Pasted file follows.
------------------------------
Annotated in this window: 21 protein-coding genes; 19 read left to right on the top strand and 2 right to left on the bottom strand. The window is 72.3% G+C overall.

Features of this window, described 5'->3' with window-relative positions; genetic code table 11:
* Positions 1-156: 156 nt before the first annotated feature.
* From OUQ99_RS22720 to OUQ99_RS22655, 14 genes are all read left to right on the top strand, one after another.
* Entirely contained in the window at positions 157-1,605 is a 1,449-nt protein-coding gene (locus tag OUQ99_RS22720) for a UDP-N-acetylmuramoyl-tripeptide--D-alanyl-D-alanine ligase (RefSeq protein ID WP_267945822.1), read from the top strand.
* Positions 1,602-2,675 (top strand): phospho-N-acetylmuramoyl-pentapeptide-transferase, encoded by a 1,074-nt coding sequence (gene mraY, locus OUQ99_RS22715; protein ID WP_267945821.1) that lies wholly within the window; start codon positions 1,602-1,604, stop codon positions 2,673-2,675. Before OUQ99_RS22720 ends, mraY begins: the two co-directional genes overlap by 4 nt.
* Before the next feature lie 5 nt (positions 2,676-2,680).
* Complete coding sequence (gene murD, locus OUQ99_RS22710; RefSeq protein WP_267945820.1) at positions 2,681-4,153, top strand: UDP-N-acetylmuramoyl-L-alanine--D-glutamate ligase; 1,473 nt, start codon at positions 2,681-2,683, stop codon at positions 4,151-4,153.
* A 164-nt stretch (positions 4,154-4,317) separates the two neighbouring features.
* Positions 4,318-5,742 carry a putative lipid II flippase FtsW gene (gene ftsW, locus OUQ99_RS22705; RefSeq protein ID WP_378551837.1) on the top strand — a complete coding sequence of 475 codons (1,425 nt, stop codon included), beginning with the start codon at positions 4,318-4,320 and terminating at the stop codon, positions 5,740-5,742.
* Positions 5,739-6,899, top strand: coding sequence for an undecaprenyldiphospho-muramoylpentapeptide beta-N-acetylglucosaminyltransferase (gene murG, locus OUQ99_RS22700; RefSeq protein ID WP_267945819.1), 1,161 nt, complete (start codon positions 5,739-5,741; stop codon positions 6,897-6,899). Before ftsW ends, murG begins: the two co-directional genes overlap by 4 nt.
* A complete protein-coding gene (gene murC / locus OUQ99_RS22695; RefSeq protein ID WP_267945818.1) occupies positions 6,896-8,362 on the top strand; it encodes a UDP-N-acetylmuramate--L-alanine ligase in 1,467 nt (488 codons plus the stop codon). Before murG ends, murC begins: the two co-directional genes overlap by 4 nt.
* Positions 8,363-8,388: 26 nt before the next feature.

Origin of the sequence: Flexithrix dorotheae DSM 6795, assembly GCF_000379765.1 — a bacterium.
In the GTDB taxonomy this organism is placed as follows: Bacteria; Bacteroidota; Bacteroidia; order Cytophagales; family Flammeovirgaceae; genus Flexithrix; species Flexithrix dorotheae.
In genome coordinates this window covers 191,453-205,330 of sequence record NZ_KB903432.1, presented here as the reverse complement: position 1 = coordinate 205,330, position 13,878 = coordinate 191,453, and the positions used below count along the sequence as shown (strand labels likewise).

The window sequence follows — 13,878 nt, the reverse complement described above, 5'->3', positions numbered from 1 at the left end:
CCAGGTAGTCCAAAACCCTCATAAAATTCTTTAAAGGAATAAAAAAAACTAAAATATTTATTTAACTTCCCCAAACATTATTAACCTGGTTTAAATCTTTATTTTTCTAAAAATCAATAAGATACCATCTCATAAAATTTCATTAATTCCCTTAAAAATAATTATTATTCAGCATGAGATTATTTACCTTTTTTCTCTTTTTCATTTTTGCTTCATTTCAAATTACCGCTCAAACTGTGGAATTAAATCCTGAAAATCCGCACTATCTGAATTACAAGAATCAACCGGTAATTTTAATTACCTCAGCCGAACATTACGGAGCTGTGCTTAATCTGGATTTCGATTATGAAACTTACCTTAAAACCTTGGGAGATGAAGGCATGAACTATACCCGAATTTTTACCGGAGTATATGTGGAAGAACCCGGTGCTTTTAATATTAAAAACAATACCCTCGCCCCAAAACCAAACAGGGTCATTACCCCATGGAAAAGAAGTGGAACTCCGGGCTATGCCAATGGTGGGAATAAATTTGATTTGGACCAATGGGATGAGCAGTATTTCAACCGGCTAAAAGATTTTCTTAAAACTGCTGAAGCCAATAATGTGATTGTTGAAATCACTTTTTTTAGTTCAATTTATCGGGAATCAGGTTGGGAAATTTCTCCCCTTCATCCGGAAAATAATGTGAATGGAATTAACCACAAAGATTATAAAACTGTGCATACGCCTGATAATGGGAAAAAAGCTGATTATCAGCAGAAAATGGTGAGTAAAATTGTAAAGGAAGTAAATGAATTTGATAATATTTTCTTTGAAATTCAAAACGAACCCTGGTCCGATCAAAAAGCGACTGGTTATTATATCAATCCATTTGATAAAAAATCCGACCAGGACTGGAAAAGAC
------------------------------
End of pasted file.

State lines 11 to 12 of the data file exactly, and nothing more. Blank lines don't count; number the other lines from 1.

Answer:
* Positions 5,739-6,899, top strand: coding sequence for an undecaprenyldiphospho-muramoylpentapeptide beta-N-acetylglucosaminyltransferase (gene murG, locus OUQ99_RS22700; RefSeq protein ID WP_267945819.1), 1,161 nt, complete (start codon positions 5,739-5,741; stop codon positions 6,897-6,899). Before ftsW ends, murG begins: the two co-directional genes overlap by 4 nt.
* A complete protein-coding gene (gene murC / locus OUQ99_RS22695; RefSeq protein ID WP_267945818.1) occupies positions 6,896-8,362 on the top strand; it encodes a UDP-N-acetylmuramate--L-alanine ligase in 1,467 nt (488 codons plus the stop codon). Before murG ends, murC begins: the two co-directional genes overlap by 4 nt.